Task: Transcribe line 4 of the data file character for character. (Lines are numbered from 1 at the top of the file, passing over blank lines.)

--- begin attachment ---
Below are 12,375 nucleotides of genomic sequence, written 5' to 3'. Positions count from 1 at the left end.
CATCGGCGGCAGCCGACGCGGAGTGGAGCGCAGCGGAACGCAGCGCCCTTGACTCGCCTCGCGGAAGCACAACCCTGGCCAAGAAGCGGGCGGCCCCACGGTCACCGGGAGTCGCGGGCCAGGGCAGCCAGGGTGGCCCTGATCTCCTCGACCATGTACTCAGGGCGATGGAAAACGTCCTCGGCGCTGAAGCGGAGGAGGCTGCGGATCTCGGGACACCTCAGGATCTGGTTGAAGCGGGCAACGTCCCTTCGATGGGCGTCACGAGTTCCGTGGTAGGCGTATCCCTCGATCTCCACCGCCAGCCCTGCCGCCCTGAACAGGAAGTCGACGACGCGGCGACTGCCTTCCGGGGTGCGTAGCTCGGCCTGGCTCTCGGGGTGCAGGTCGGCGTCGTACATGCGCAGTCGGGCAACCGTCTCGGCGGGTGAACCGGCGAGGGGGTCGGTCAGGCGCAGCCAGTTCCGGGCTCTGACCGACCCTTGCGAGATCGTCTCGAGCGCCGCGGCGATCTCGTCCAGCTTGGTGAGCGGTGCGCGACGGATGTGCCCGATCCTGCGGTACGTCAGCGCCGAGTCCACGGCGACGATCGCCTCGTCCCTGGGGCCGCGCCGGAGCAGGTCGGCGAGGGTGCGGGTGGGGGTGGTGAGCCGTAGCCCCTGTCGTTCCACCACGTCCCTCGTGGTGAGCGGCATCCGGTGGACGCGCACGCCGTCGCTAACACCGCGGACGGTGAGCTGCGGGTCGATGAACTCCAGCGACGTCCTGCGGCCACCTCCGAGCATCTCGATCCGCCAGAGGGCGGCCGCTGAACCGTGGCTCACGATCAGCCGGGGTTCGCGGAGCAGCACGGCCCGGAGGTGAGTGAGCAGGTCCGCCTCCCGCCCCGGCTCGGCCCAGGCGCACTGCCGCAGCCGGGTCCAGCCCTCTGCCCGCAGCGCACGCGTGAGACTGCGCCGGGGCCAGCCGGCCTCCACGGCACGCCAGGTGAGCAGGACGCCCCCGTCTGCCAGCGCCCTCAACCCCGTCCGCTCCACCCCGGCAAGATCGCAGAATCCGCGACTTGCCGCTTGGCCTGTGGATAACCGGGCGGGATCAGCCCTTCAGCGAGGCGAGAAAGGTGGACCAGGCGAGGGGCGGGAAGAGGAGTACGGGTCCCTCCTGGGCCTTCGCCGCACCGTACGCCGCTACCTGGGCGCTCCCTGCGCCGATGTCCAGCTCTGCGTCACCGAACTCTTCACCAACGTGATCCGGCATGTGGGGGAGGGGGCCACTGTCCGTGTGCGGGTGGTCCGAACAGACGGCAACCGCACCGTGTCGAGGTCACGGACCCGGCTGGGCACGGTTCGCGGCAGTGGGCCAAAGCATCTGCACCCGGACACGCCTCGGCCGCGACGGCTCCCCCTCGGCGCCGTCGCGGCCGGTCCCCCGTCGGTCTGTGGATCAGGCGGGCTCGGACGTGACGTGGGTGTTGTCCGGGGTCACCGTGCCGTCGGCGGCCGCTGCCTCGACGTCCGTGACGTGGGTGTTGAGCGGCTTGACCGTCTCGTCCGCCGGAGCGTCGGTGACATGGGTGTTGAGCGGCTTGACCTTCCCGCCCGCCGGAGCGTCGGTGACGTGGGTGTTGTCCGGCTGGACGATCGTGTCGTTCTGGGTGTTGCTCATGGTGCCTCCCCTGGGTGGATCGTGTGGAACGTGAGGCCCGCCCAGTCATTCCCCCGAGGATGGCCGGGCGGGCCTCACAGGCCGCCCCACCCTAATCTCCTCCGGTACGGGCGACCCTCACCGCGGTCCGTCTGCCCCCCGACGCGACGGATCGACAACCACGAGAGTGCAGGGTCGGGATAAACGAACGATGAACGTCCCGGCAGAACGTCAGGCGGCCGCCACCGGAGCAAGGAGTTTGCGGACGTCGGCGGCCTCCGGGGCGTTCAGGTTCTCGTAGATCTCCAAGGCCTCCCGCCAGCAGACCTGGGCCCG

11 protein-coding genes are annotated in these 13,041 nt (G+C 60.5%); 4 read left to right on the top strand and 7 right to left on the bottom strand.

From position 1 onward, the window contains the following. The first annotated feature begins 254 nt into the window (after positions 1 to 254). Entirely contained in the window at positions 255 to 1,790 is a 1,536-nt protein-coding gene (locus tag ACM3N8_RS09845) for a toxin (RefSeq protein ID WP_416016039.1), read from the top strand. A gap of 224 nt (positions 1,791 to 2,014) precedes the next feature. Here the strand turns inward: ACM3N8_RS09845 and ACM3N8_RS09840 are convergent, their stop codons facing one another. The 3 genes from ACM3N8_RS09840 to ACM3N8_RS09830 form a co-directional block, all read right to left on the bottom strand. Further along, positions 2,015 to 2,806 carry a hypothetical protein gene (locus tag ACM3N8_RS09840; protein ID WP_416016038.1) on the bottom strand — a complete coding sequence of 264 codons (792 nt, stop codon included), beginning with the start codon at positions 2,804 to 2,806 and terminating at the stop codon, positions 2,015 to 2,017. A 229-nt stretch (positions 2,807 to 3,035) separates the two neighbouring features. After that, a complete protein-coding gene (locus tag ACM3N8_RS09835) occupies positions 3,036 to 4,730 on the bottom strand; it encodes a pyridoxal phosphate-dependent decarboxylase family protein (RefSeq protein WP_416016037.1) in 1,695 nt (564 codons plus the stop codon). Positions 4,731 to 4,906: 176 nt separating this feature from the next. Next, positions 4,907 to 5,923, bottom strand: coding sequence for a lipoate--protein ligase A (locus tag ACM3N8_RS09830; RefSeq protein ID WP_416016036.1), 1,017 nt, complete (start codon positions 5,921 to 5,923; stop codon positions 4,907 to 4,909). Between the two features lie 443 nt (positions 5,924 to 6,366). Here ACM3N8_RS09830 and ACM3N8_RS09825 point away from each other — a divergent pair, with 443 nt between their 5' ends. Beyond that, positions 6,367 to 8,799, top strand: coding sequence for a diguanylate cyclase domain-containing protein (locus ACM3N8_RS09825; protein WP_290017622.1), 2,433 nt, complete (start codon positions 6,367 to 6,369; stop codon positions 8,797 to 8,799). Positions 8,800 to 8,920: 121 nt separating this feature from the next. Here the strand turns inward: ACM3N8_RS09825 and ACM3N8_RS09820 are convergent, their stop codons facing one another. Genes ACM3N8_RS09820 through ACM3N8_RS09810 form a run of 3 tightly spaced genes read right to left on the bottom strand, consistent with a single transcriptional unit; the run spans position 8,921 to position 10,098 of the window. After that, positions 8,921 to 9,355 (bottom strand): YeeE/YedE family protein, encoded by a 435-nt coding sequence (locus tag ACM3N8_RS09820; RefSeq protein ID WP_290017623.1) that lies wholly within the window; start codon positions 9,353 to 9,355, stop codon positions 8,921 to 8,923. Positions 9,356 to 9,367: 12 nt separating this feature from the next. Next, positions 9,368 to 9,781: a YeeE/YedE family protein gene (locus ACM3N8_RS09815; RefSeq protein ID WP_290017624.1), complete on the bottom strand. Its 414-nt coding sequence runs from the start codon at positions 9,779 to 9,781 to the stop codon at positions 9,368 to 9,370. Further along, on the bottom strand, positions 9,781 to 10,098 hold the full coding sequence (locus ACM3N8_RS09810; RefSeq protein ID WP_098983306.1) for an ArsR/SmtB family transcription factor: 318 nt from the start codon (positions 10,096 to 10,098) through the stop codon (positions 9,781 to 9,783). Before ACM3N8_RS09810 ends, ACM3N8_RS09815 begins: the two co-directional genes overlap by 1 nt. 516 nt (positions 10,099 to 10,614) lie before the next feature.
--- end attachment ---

From position 1 onward, the window contains the following. The first annotated feature begins 254 nt into the window (after positions 1 to 254). Entirely contained in the window at positions 255 to 1,790 is a 1,536-nt protein-coding gene (locus tag ACM3N8_RS09845) for a toxin (RefSeq protein ID WP_416016039.1), read from the top strand. A gap of 224 nt (positions 1,791 to 2,014) precedes the next feature. Here the strand turns inward: ACM3N8_RS09845 and ACM3N8_RS09840 are convergent, their stop codons facing one another. The 3 genes from ACM3N8_RS09840 to ACM3N8_RS09830 form a co-directional block, all read right to left on the bottom strand. Further along, positions 2,015 to 2,806 carry a hypothetical protein gene (locus tag ACM3N8_RS09840; protein ID WP_416016038.1) on the bottom strand — a complete coding sequence of 264 codons (792 nt, stop codon included), beginning with the start codon at positions 2,804 to 2,806 and terminating at the stop codon, positions 2,015 to 2,017. A 229-nt stretch (positions 2,807 to 3,035) separates the two neighbouring features. After that, a complete protein-coding gene (locus tag ACM3N8_RS09835) occupies positions 3,036 to 4,730 on the bottom strand; it encodes a pyridoxal phosphate-dependent decarboxylase family protein (RefSeq protein WP_416016037.1) in 1,695 nt (564 codons plus the stop codon). Positions 4,731 to 4,906: 176 nt separating this feature from the next. Next, positions 4,907 to 5,923, bottom strand: coding sequence for a lipoate--protein ligase A (locus tag ACM3N8_RS09830; RefSeq protein ID WP_416016036.1), 1,017 nt, complete (start codon positions 5,921 to 5,923; stop codon positions 4,907 to 4,909). Between the two features lie 443 nt (positions 5,924 to 6,366). Here ACM3N8_RS09830 and ACM3N8_RS09825 point away from each other — a divergent pair, with 443 nt between their 5' ends. Beyond that, positions 6,367 to 8,799, top strand: coding sequence for a diguanylate cyclase domain-containing protein (locus ACM3N8_RS09825; protein WP_290017622.1), 2,433 nt, complete (start codon positions 6,367 to 6,369; stop codon positions 8,797 to 8,799). Positions 8,800 to 8,920: 121 nt separating this feature from the next. Here the strand turns inward: ACM3N8_RS09825 and ACM3N8_RS09820 are convergent, their stop codons facing one another. Genes ACM3N8_RS09820 through ACM3N8_RS09810 form a run of 3 tightly spaced genes read right to left on the bottom strand, consistent with a single transcriptional unit; the run spans position 8,921 to position 10,098 of the window. After that, positions 8,921 to 9,355 (bottom strand): YeeE/YedE family protein, encoded by a 435-nt coding sequence (locus tag ACM3N8_RS09820; RefSeq protein ID WP_290017623.1) that lies wholly within the window; start codon positions 9,353 to 9,355, stop codon positions 8,921 to 8,923. Positions 9,356 to 9,367: 12 nt separating this feature from the next. Next, positions 9,368 to 9,781: a YeeE/YedE family protein gene (locus ACM3N8_RS09815; RefSeq protein ID WP_290017624.1), complete on the bottom strand. Its 414-nt coding sequence runs from the start codon at positions 9,779 to 9,781 to the stop codon at positions 9,368 to 9,370. Further along, on the bottom strand, positions 9,781 to 10,098 hold the full coding sequence (locus ACM3N8_RS09810; RefSeq protein ID WP_098983306.1) for an ArsR/SmtB family transcription factor: 318 nt from the start codon (positions 10,096 to 10,098) through the stop codon (positions 9,781 to 9,783). Before ACM3N8_RS09810 ends, ACM3N8_RS09815 begins: the two co-directional genes overlap by 1 nt. 516 nt (positions 10,099 to 10,614) lie before the next feature.